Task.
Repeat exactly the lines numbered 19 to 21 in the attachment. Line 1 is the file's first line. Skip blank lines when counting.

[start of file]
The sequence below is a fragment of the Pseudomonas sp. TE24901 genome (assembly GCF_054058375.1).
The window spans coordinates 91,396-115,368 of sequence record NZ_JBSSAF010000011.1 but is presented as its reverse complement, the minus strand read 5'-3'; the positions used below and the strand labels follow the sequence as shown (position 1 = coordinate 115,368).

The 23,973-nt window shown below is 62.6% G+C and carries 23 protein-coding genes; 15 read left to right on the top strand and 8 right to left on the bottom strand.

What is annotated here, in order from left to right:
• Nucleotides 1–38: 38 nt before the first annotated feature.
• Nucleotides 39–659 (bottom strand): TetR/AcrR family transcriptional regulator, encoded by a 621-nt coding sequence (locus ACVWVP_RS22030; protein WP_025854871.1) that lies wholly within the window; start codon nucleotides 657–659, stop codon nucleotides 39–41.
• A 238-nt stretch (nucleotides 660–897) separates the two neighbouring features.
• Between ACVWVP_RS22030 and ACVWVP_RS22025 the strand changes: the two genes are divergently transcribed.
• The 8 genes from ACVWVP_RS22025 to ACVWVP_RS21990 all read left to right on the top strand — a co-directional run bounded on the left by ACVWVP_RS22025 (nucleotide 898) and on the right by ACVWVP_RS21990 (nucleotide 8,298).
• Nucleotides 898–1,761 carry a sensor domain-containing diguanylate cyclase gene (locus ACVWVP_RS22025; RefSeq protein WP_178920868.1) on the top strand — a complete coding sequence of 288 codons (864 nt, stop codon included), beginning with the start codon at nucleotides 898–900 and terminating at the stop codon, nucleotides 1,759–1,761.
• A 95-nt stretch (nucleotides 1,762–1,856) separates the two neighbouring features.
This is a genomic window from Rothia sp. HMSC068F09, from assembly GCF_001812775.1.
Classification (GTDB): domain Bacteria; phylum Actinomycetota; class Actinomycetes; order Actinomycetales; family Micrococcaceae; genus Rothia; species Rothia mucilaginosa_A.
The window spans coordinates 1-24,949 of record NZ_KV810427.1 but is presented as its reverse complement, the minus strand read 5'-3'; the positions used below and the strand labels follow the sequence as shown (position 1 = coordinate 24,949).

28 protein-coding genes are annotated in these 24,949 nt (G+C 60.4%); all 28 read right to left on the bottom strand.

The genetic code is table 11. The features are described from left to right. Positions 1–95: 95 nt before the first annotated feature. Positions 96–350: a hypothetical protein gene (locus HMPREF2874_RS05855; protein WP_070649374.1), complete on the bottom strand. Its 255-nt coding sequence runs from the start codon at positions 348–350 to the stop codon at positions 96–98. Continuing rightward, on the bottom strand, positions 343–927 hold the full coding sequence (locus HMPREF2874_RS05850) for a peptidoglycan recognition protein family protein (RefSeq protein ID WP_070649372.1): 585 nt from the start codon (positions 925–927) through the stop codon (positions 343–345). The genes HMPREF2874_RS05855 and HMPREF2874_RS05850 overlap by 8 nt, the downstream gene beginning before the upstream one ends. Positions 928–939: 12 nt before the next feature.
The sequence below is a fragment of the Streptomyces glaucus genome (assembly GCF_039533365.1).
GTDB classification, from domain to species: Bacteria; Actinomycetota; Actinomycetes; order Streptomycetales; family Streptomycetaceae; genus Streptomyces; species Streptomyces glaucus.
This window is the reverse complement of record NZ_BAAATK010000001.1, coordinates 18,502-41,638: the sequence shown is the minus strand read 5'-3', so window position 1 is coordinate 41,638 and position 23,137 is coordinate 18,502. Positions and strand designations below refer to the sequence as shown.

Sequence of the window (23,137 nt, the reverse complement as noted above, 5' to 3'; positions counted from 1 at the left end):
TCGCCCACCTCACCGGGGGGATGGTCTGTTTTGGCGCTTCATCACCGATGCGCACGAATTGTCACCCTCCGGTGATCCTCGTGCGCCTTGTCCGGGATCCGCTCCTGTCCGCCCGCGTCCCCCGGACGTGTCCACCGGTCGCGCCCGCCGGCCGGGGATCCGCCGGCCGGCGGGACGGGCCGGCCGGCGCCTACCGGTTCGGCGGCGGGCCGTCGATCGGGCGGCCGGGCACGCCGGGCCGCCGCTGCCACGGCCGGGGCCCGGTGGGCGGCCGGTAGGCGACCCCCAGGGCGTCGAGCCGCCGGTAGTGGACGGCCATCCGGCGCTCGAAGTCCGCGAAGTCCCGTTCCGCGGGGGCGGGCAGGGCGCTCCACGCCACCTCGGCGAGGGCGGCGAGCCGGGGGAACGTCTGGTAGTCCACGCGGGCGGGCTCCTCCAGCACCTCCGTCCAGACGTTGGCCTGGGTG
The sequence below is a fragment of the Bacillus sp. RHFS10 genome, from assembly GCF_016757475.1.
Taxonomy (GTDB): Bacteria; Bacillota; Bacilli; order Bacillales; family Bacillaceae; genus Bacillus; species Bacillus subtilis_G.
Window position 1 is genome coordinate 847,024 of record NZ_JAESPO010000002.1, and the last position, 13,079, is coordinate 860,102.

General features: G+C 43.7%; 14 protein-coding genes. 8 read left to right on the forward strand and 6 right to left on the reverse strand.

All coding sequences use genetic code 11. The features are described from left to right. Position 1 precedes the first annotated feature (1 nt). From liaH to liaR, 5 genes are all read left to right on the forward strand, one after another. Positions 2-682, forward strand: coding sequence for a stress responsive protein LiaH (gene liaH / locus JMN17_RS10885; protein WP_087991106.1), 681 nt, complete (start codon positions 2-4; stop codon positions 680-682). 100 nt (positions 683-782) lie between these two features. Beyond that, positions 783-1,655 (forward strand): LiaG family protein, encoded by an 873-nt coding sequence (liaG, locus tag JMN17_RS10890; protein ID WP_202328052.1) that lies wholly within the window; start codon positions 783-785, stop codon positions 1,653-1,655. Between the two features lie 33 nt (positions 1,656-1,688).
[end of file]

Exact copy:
This window is the reverse complement of record NZ_BAAATK010000001.1, coordinates 18,502-41,638: the sequence shown is the minus strand read 5'-3', so window position 1 is coordinate 41,638 and position 23,137 is coordinate 18,502. Positions and strand designations below refer to the sequence as shown.

Sequence of the window (23,137 nt, the reverse complement as noted above, 5' to 3'; positions counted from 1 at the left end):
TCGCCCACCTCACCGGGGGGATGGTCTGTTTTGGCGCTTCATCACCGATGCGCACGAATTGTCACCCTCCGGTGATCCTCGTGCGCCTTGTCCGGGATCCGCTCCTGTCCGCCCGCGTCCCCCGGACGTGTCCACCGGTCGCGCCCGCCGGCCGGGGATCCGCCGGCCGGCGGGACGGGCCGGCCGGCGCCTACCGGTTCGGCGGCGGGCCGTCGATCGGGCGGCCGGGCACGCCGGGCCGCCGCTGCCACGGCCGGGGCCCGGTGGGCGGCCGGTAGGCGACCCCCAGGGCGTCGAGCCGCCGGTAGTGGACGGCCATCCGGCGCTCGAAGTCCGCGAAGTCCCGTTCCGCGGGGGCGGGCAGGGCGCTCCACGCCACCTCGGCGAGGGCGGCGAGCCGGGGGAACGTCTGGTAGTCCACGCGGGCGGGCTCCTCCAGCACCTCCGTCCAGACGTTGGCCTGGGTG